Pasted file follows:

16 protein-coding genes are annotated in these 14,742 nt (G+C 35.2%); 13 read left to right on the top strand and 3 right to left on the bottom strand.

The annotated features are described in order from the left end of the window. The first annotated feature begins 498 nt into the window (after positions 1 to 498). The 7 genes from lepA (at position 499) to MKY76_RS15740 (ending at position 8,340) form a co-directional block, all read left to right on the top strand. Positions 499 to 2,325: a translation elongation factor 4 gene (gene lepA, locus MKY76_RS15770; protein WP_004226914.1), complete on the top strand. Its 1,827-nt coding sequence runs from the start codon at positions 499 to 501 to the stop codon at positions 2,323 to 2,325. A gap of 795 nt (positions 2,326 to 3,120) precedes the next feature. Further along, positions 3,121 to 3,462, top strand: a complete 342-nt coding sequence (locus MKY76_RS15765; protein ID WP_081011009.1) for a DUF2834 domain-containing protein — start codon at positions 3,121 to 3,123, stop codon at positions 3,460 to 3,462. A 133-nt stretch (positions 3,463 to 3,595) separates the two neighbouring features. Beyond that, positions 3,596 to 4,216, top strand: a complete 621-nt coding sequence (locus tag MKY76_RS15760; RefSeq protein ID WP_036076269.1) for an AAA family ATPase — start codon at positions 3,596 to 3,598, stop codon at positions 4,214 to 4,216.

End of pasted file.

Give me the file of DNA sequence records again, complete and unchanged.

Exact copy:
16 protein-coding genes are annotated in these 14,742 nt (G+C 35.2%); 13 read left to right on the top strand and 3 right to left on the bottom strand.

The annotated features are described in order from the left end of the window. The first annotated feature begins 498 nt into the window (after positions 1 to 498). The 7 genes from lepA (at position 499) to MKY76_RS15740 (ending at position 8,340) form a co-directional block, all read left to right on the top strand. Positions 499 to 2,325: a translation elongation factor 4 gene (gene lepA, locus MKY76_RS15770; protein WP_004226914.1), complete on the top strand. Its 1,827-nt coding sequence runs from the start codon at positions 499 to 501 to the stop codon at positions 2,323 to 2,325. A gap of 795 nt (positions 2,326 to 3,120) precedes the next feature. Further along, positions 3,121 to 3,462, top strand: a complete 342-nt coding sequence (locus MKY76_RS15765; protein ID WP_081011009.1) for a DUF2834 domain-containing protein — start codon at positions 3,121 to 3,123, stop codon at positions 3,460 to 3,462. A 133-nt stretch (positions 3,463 to 3,595) separates the two neighbouring features. Beyond that, positions 3,596 to 4,216, top strand: a complete 621-nt coding sequence (locus tag MKY76_RS15760; RefSeq protein ID WP_036076269.1) for an AAA family ATPase — start codon at positions 3,596 to 3,598, stop codon at positions 4,214 to 4,216.